Glucose Levels Affect Cognition in Diabetics
NEW YORK (Reuters Health) - As glucose levels rise, cognitive function declines in patients who have type 2 diabetes and other cardiovascular risk factors, according to a report in the current issue of Diabetes Care.
Whether lowering glucose levels can improve cognitive function will be addressed in future assessments of the current study group, lead author Dr. Tali Cukierman-Yaffe, from Tel-Aviv University, Israel, and colleagues note.
This is not the first study to link diabetes with cognitive decline and dementia, the authors explain, but the extent to which high blood sugar (hyperglycemia) impacts cognition was unclear.
The researchers addressed this topic by analyzing data from the Memory in Diabetes substudy of the Action to Control Cardiovascular Risk in Diabetes (ACCORD-MIND) trial. Included were 2,977 subjects with type 2 diabetes who had their blood sugar levels estimated using fasting glucose levels and HbA1c.
HbA1c, also known as glycosolated hemoglobin, is a blood test to determine glycemic control. Glycated hemoglobin is a substance in red blood cells formed when blood sugar attaches to hemoglobin. The test also provides a good estimate of the patient's average blood glucose level over the past 2 to 3 months.
The participants also completed four cognitive function tests: Digit Symbol Substitution Test (DSST); Mini Mental Status Examination (MMSE); Rey Auditory Verbal Learning Test; and the Stroop Test.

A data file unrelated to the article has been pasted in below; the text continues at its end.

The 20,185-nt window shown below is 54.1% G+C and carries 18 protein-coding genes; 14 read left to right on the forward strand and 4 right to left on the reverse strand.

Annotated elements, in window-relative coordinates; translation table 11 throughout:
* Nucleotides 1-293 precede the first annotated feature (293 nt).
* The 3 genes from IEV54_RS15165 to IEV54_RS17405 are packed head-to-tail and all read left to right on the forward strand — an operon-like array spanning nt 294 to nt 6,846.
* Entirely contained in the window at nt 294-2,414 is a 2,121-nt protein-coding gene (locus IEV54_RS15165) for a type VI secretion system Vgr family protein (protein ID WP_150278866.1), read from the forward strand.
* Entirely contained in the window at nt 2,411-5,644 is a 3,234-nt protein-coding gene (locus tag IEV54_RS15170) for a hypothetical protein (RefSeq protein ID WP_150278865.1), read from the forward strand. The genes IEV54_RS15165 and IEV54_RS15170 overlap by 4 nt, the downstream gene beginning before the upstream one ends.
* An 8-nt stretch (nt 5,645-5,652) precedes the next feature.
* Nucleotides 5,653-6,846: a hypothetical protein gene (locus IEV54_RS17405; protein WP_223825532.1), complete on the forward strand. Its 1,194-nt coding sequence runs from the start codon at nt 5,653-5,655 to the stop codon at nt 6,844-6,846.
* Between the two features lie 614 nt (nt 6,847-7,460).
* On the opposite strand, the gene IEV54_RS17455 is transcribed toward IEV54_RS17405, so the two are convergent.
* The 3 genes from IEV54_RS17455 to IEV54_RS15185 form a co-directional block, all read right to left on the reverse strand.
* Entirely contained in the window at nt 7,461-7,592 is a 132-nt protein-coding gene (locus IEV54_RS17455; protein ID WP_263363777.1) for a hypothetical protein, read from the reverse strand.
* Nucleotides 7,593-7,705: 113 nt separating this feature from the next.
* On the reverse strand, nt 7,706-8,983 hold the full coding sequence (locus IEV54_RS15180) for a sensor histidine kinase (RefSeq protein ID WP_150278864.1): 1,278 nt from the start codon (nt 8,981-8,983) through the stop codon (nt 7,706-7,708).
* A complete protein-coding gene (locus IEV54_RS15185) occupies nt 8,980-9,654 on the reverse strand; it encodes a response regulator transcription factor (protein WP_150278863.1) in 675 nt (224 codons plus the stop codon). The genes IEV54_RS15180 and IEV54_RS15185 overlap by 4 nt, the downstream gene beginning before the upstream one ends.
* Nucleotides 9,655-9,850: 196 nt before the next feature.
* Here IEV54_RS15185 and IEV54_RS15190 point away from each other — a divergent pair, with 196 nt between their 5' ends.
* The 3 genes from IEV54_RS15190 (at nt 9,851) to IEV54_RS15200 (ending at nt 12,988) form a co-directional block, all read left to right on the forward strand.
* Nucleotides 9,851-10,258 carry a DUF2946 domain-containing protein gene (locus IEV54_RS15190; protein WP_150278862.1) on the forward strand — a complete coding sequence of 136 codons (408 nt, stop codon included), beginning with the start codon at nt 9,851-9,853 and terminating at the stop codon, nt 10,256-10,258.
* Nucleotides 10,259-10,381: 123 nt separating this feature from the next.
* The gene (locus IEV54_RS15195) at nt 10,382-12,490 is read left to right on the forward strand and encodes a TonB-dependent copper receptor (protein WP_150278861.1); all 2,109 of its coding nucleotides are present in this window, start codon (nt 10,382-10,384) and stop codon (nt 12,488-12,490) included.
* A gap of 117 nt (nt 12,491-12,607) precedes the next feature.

As glycemic control worsened, so did the scores on all four tests. An increase of 1 percent in HbA1c levels was associated with a 1.75-point drop in the DSST score, 0.20-point decline in the MMSE, a 0.11-point decrease in the memory score, and worse results on the Stroop Test. All of these declines were statistically significant.
By contrast, fasting plasma glucose levels did not correlate with performance on any of the tests, the report shows.
"This cross-sectional analysis illustrates that chronic hyperglycemia appears to be independently associated with cognitive function in individuals with diabetes. It also raises the hypothesis that strategies to lower HbA1c levels or prevent their rise may favorably affect cognitive function," the research team concludes.
SOURCE: Diabetes Care, February 2009.
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